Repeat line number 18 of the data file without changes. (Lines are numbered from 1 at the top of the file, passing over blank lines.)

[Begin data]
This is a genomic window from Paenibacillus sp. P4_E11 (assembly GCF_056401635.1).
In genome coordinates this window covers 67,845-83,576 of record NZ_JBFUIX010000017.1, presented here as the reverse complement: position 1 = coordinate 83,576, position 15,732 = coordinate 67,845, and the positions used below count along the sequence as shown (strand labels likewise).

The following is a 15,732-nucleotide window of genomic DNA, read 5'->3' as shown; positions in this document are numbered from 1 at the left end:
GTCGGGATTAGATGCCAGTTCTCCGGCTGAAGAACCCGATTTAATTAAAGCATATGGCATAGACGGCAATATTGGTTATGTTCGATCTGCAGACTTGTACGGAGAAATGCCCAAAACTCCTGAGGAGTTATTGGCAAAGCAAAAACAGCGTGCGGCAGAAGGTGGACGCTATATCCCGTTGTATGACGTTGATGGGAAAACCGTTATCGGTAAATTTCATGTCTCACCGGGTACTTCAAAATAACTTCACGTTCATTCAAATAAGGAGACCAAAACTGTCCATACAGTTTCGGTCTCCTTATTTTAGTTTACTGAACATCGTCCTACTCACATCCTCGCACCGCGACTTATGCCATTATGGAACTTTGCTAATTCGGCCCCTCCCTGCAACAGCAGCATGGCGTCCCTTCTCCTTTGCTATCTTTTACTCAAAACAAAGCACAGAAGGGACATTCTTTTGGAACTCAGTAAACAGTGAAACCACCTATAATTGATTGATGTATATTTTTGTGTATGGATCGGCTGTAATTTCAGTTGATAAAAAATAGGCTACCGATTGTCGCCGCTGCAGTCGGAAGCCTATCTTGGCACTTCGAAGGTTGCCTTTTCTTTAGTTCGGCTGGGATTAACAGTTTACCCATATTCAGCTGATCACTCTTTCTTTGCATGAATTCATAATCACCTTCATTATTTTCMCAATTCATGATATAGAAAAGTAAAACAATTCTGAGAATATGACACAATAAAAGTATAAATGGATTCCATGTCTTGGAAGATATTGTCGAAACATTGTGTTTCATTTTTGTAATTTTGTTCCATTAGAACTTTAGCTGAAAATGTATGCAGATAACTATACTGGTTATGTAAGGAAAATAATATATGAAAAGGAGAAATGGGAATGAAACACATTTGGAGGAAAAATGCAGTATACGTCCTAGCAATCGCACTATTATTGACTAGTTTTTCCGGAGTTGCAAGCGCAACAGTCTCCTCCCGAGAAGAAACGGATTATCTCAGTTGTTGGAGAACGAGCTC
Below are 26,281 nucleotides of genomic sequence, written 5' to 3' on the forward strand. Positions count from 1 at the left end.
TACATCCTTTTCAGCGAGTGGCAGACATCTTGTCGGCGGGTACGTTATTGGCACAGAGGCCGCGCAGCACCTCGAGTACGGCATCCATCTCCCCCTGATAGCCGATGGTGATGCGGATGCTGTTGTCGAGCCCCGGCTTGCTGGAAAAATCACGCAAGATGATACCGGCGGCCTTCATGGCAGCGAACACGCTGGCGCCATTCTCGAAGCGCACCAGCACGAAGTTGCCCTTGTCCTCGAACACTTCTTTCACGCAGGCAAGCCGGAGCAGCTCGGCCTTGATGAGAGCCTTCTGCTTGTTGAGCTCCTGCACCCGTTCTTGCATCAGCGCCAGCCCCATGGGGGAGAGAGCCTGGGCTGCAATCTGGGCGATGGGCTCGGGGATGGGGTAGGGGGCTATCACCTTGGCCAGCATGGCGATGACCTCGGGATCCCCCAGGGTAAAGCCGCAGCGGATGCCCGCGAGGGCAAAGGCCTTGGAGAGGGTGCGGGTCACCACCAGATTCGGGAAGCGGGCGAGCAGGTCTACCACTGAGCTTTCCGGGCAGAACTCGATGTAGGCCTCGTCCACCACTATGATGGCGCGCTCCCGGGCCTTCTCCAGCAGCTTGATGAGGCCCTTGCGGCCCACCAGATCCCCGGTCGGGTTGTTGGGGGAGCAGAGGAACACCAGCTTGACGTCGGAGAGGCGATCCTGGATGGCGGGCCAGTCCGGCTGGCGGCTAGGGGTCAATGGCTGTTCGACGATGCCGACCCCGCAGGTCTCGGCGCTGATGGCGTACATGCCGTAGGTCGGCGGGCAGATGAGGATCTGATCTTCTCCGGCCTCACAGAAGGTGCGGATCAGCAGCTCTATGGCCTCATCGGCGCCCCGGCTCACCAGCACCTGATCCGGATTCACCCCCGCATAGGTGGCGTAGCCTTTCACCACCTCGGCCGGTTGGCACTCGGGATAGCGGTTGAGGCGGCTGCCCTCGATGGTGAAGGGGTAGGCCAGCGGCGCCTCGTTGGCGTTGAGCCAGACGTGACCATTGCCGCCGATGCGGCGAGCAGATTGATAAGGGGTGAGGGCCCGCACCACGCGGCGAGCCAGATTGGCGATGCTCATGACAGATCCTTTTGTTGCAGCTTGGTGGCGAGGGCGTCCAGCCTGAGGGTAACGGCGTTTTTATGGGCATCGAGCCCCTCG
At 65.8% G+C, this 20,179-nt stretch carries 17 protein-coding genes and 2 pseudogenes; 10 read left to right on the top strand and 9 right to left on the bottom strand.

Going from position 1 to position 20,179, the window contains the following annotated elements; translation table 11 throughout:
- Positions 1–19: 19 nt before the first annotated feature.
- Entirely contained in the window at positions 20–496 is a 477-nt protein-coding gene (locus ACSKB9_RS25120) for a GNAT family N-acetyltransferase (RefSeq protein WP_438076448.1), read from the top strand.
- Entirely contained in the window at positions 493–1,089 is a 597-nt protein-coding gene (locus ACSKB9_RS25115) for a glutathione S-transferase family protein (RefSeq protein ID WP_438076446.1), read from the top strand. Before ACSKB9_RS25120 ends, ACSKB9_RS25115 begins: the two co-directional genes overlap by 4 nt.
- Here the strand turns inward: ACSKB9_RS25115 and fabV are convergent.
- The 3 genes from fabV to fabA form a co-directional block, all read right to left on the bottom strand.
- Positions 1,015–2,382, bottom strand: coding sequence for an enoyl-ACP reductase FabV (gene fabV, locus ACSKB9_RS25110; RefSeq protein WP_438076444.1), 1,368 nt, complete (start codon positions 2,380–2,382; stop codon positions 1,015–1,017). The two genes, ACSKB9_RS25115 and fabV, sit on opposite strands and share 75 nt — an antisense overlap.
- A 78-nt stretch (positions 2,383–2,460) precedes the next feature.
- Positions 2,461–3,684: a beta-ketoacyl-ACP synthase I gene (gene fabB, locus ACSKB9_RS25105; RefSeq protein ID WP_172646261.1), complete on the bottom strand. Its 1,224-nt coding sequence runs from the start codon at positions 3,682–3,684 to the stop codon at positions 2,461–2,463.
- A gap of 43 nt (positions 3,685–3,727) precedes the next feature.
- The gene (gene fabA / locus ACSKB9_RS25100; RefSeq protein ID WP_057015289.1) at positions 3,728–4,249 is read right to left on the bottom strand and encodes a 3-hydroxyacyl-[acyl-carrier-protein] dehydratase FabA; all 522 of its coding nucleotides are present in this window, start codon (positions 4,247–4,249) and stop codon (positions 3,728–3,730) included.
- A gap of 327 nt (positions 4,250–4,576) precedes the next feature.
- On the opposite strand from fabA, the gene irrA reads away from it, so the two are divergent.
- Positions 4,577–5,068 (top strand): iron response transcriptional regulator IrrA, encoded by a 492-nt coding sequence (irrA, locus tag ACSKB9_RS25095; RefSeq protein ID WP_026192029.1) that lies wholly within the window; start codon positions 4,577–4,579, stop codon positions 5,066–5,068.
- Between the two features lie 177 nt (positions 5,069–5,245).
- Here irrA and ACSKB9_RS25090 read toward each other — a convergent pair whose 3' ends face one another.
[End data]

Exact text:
- The gene (gene fabA / locus ACSKB9_RS25100; RefSeq protein ID WP_057015289.1) at positions 3,728–4,249 is read right to left on the bottom strand and encodes a 3-hydroxyacyl-[acyl-carrier-protein] dehydratase FabA; all 522 of its coding nucleotides are present in this window, start codon (positions 4,247–4,249) and stop codon (positions 3,728–3,730) included.